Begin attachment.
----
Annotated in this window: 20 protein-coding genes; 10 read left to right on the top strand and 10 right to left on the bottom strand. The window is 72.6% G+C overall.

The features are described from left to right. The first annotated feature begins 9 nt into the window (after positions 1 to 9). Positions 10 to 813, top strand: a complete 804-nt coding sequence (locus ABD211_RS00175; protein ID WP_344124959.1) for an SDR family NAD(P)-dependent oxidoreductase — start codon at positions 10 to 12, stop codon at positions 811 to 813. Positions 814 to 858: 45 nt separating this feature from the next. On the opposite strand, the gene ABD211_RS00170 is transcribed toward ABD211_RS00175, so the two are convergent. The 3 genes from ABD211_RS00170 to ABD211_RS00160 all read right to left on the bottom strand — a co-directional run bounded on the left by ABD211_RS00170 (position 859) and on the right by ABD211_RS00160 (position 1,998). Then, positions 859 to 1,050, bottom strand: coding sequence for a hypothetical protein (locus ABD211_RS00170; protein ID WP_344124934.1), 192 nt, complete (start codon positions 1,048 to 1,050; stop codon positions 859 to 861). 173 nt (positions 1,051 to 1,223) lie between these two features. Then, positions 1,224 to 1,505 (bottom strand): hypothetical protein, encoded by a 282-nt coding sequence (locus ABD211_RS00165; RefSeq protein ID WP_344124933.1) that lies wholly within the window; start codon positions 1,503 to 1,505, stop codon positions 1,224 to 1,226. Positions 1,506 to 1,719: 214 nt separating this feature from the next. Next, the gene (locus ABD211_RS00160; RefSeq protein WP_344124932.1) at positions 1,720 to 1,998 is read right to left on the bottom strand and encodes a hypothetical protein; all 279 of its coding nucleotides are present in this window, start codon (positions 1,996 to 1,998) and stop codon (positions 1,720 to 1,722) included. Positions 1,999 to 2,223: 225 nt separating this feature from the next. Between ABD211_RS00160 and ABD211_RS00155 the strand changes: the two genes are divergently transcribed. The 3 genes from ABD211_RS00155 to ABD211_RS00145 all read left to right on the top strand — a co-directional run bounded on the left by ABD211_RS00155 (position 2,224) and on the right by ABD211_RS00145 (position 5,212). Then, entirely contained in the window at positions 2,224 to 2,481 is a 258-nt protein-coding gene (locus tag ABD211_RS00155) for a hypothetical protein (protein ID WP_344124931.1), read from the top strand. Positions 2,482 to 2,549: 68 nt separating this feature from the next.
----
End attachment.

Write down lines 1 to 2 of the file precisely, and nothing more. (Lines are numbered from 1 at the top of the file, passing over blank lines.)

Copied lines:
Annotated in this window: 20 protein-coding genes; 10 read left to right on the top strand and 10 right to left on the bottom strand. The window is 72.6% G+C overall.

The features are described from left to right. The first annotated feature begins 9 nt into the window (after positions 1 to 9). Positions 10 to 813, top strand: a complete 804-nt coding sequence (locus ABD211_RS00175; protein ID WP_344124959.1) for an SDR family NAD(P)-dependent oxidoreductase — start codon at positions 10 to 12, stop codon at positions 811 to 813. Positions 814 to 858: 45 nt separating this feature from the next. On the opposite strand, the gene ABD211_RS00170 is transcribed toward ABD211_RS00175, so the two are convergent. The 3 genes from ABD211_RS00170 to ABD211_RS00160 all read right to left on the bottom strand — a co-directional run bounded on the left by ABD211_RS00170 (position 859) and on the right by ABD211_RS00160 (position 1,998). Then, positions 859 to 1,050, bottom strand: coding sequence for a hypothetical protein (locus ABD211_RS00170; protein ID WP_344124934.1), 192 nt, complete (start codon positions 1,048 to 1,050; stop codon positions 859 to 861). 173 nt (positions 1,051 to 1,223) lie between these two features. Then, positions 1,224 to 1,505 (bottom strand): hypothetical protein, encoded by a 282-nt coding sequence (locus ABD211_RS00165; RefSeq protein ID WP_344124933.1) that lies wholly within the window; start codon positions 1,503 to 1,505, stop codon positions 1,224 to 1,226. Positions 1,506 to 1,719: 214 nt separating this feature from the next. Next, the gene (locus ABD211_RS00160; RefSeq protein WP_344124932.1) at positions 1,720 to 1,998 is read right to left on the bottom strand and encodes a hypothetical protein; all 279 of its coding nucleotides are present in this window, start codon (positions 1,996 to 1,998) and stop codon (positions 1,720 to 1,722) included. Positions 1,999 to 2,223: 225 nt separating this feature from the next. Between ABD211_RS00160 and ABD211_RS00155 the strand changes: the two genes are divergently transcribed. The 3 genes from ABD211_RS00155 to ABD211_RS00145 all read left to right on the top strand — a co-directional run bounded on the left by ABD211_RS00155 (position 2,224) and on the right by ABD211_RS00145 (position 5,212). Then, entirely contained in the window at positions 2,224 to 2,481 is a 258-nt protein-coding gene (locus tag ABD211_RS00155) for a hypothetical protein (protein ID WP_344124931.1), read from the top strand. Positions 2,482 to 2,549: 68 nt separating this feature from the next.